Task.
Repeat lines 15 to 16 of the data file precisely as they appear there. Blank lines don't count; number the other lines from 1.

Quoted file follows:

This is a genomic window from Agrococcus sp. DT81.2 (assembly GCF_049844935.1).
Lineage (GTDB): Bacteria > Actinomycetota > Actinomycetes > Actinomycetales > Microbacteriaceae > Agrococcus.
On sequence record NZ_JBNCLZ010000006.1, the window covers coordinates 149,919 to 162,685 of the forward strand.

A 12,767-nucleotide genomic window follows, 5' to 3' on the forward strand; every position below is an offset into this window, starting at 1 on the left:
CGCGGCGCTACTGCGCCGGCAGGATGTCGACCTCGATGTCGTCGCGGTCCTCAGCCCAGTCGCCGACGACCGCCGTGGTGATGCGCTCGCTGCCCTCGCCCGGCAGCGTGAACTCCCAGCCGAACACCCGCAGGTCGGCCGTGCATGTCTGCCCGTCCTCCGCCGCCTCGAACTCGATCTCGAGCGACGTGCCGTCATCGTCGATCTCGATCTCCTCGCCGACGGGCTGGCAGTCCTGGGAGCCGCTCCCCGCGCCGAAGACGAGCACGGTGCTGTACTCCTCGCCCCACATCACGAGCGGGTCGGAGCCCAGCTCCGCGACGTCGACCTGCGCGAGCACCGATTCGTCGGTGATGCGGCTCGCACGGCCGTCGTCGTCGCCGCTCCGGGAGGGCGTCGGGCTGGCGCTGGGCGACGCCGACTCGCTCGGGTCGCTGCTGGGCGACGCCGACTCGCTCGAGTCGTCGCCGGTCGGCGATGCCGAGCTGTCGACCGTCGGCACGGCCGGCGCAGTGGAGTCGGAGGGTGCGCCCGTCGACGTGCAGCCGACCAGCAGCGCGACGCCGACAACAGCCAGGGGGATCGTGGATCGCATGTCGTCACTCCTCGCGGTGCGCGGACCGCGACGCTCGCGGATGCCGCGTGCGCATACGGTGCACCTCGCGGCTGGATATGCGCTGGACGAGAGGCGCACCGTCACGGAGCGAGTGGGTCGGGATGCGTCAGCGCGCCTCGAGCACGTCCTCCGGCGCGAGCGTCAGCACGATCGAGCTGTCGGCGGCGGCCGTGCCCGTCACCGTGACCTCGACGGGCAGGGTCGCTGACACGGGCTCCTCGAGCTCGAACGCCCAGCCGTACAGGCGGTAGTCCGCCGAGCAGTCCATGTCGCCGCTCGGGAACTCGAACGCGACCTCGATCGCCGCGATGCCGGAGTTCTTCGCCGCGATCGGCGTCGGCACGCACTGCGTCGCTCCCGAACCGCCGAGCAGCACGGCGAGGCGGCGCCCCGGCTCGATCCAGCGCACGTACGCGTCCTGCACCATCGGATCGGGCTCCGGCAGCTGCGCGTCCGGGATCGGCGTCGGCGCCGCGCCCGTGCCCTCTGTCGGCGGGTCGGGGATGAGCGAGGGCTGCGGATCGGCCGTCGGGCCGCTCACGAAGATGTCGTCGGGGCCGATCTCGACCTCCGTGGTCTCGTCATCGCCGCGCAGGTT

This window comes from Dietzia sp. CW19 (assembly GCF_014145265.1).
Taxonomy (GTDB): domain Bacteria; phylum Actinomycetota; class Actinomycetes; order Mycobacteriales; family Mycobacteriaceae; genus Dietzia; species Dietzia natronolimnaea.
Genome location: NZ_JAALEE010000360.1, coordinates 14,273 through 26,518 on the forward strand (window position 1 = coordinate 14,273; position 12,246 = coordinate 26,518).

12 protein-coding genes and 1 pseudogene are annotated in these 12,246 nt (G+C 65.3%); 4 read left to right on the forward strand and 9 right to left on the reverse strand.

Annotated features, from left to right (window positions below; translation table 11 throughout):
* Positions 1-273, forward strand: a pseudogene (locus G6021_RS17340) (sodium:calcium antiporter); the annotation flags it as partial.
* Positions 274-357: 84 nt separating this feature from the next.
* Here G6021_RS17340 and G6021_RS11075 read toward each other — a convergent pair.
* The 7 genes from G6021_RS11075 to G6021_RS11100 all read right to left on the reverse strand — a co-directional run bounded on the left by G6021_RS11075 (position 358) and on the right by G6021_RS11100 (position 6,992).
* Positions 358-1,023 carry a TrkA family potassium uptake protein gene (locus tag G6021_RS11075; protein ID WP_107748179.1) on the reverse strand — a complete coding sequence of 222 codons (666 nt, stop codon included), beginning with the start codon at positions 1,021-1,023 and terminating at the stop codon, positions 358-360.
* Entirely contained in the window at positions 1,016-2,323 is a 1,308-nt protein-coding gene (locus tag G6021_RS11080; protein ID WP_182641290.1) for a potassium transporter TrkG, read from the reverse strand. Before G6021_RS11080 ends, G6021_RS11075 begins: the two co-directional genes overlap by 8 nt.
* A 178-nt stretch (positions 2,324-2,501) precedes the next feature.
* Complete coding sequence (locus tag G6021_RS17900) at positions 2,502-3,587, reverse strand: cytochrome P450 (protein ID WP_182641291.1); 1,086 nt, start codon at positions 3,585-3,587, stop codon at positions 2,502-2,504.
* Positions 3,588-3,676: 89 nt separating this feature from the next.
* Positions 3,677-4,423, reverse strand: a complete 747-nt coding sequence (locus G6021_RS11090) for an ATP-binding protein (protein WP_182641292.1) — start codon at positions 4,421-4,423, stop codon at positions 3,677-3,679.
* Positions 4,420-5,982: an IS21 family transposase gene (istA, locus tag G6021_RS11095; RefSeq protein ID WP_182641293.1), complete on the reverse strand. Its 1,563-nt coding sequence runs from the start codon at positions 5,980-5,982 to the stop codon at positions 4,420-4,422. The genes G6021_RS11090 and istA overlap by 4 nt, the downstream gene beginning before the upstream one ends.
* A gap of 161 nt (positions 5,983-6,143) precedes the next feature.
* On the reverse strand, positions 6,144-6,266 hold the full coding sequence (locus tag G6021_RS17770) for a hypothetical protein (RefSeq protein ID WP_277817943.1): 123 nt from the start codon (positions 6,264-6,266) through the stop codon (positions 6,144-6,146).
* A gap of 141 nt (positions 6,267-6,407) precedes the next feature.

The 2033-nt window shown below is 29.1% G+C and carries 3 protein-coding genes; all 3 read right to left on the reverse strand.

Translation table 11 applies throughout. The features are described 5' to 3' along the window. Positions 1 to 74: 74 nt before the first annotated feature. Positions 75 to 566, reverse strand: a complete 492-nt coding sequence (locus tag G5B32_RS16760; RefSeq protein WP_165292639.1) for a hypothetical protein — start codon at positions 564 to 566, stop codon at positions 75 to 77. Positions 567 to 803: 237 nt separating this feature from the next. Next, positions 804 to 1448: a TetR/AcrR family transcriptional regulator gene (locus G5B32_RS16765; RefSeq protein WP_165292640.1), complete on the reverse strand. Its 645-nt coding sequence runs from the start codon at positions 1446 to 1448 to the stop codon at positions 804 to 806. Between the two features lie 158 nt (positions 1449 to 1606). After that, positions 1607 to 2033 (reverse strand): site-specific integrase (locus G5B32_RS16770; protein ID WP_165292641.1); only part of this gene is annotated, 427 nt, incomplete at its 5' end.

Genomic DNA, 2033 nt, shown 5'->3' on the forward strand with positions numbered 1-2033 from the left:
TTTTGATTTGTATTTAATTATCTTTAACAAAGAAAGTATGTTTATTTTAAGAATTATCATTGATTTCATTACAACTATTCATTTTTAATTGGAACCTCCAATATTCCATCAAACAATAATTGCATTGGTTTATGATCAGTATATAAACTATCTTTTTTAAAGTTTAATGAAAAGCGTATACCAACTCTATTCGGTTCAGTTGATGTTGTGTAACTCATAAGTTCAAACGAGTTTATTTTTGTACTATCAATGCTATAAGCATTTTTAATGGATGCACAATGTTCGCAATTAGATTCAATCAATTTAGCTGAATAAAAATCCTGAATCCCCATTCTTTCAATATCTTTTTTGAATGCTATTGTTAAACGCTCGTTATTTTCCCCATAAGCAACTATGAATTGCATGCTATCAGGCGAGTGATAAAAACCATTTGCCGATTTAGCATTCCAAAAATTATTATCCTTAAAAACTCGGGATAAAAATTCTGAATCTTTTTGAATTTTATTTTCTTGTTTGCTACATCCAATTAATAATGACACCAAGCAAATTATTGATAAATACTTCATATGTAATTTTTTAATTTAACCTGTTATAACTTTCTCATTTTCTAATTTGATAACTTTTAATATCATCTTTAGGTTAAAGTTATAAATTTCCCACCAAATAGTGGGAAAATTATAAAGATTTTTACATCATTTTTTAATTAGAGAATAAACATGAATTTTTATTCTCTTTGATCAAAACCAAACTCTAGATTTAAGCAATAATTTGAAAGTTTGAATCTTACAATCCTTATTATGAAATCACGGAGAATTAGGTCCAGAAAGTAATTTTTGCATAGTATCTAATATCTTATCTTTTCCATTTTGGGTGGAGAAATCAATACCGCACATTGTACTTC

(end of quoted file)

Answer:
* Positions 358-1,023 carry a TrkA family potassium uptake protein gene (locus tag G6021_RS11075; protein ID WP_107748179.1) on the reverse strand — a complete coding sequence of 222 codons (666 nt, stop codon included), beginning with the start codon at positions 1,021-1,023 and terminating at the stop codon, positions 358-360.
* Entirely contained in the window at positions 1,016-2,323 is a 1,308-nt protein-coding gene (locus tag G6021_RS11080; protein ID WP_182641290.1) for a potassium transporter TrkG, read from the reverse strand. Before G6021_RS11080 ends, G6021_RS11075 begins: the two co-directional genes overlap by 8 nt.